What a broke Greece will find without a doubt, is that of the 400 Greeks who spent millions on London real estate, virtually none paid any taxes in previous years. Also, they most certainly declared zero offshore real estate. After all why should they: until this moment foreign real estate was the default mode of funneling capital into safe destinations.
Alas, as the Swiss banking SNAFU showed, in the New Normal, nothing can be taken for granted any more. First it is Greek demands for London real estate transparency. Next it will be Putin asking Geneva and Vienna to point out which Russian oligarchs bought real estate there, then Mariano Rajoy, as broke as Greece, will ask for a list of all Spaniards buying real estate in London and Geneva. Until finally, someone returns the favor to Uncle Sam, who was the first to blow up the myth of Swiss bank secrecy, and requests a list of all broke European buying real estate anywhere between New York to Los Angeles.
What happens then? Well, as we have been writing for months, for now the NAR, best known for misrepresenting the real state of the existing US housing market for years, has an open waiver for anti-money laundering regulation from none other than Uncle Sam. Because while it is one thing to blow up the biggest breadwinning industry in Switzerland to pad the tax bill and to spread class warfare, it is something totally different to represent to the world that ultra-luxury segment aside, which is merely an artifact of global money laundering, the US real estate housing emperor is as naked as he was 4 years ago.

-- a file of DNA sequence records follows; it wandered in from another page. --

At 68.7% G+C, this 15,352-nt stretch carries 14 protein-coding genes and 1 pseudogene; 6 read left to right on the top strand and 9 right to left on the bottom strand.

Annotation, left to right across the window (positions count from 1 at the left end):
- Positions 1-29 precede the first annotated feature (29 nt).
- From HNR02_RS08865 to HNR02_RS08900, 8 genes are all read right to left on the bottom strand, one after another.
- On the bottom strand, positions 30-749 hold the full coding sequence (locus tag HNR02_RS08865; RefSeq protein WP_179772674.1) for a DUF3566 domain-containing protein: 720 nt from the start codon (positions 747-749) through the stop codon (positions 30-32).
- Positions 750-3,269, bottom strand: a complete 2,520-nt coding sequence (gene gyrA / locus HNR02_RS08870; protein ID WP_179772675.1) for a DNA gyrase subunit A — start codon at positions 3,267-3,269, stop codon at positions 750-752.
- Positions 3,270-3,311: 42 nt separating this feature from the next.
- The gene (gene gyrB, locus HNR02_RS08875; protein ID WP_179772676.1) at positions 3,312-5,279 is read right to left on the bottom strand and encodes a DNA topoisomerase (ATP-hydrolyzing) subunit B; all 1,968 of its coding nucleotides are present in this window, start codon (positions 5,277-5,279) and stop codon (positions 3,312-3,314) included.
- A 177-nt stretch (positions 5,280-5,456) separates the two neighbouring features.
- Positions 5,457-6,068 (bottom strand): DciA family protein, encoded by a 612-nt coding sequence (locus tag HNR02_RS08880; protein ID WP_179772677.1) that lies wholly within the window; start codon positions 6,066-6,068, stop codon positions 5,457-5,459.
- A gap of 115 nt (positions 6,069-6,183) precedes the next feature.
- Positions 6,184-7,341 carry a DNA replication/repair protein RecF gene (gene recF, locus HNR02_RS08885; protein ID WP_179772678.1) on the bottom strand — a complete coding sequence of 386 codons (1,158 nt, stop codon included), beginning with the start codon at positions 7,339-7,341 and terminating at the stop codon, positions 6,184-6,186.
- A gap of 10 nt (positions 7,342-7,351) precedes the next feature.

As a reminder, here is where the NAR stands on the issue of its most generous clients possibly being some of the worst criminals known to man, courtesy of Elanus Capital:
Many of you reading this will undoubtedly have spent time in an international bank and been forced to sit through countless hours of “know your client” and AML training. Fascinating to note that the National Association of Realtors lobbied for and received a waiver from such regulation. That’s right, realtors actually went to the U.S. government and said: we want to be able to help foreign business oligarchs and other nefarious business people launder money through the real estate markets of the United States – and prevailed.
Here's their official position:
"NAR supports continued efforts to combat money laundering and the financing of terrorism through the regulation of entities using a risk-based analysis. Any risk-based assessment would likely find very little risk of money laundering involving real estate agents or brokers. Regulations that would require real estate agents and brokers to adopt anti-money laundering programs may prove to be burdensome and unnecessary given the existing ML/TF regulations that already apply to United States financial institutions."
Hat’s off to the NAR – that is some serious doublespeak. My translation: We’ll support you as long as we don’t have to support you.
Indeed it is. What the NAR is saying is that for now go ahead and lift every offer on every duplex and triplex off Central Park. Your money is absolutely safe with us... this instant. But the second a broke Europe comes demanding reparations for endorsing 4 more years of Obama (something that was already documented), for destroying the Swiss banking industry, and for keeping the EUR much higher than it would have been had it not been the Chairman's 5 easing episodes, all bets are off.
This means all European, Asian, and even local oligarchs may be sweating just a little bit, now that the winds have shifted, and suddenly what was considered safe and untouchable, has become fair game in the great "fairness" redistribution scheme that is the only game left in a broke and insolvent global town.